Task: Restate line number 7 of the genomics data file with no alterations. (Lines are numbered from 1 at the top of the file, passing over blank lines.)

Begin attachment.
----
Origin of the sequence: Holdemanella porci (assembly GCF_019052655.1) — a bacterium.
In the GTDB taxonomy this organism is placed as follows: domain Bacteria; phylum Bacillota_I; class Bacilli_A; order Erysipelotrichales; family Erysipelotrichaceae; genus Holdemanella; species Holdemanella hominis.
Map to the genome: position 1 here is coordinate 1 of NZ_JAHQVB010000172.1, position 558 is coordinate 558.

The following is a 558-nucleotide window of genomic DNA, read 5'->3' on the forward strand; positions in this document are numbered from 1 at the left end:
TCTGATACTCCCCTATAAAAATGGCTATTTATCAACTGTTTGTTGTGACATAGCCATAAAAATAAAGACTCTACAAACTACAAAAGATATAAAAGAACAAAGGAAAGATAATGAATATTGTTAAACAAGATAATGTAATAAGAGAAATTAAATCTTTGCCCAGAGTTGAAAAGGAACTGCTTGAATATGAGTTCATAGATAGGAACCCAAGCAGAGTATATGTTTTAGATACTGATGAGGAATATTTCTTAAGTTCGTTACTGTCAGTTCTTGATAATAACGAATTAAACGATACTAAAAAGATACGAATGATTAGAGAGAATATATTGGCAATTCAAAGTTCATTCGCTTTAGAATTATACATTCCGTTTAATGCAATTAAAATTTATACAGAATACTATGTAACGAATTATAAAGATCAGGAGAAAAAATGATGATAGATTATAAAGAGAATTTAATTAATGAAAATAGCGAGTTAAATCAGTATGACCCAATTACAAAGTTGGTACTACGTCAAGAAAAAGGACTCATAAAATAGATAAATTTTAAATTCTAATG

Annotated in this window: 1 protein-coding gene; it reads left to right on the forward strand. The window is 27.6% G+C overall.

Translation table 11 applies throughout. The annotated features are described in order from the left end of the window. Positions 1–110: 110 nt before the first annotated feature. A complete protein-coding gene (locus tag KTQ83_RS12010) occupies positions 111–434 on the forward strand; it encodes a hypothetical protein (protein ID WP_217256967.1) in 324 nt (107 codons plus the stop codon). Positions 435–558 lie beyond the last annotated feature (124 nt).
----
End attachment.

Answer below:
Translation table 11 applies throughout. The annotated features are described in order from the left end of the window. Positions 1–110: 110 nt before the first annotated feature. A complete protein-coding gene (locus tag KTQ83_RS12010) occupies positions 111–434 on the forward strand; it encodes a hypothetical protein (protein ID WP_217256967.1) in 324 nt (107 codons plus the stop codon). Positions 435–558 lie beyond the last annotated feature (124 nt).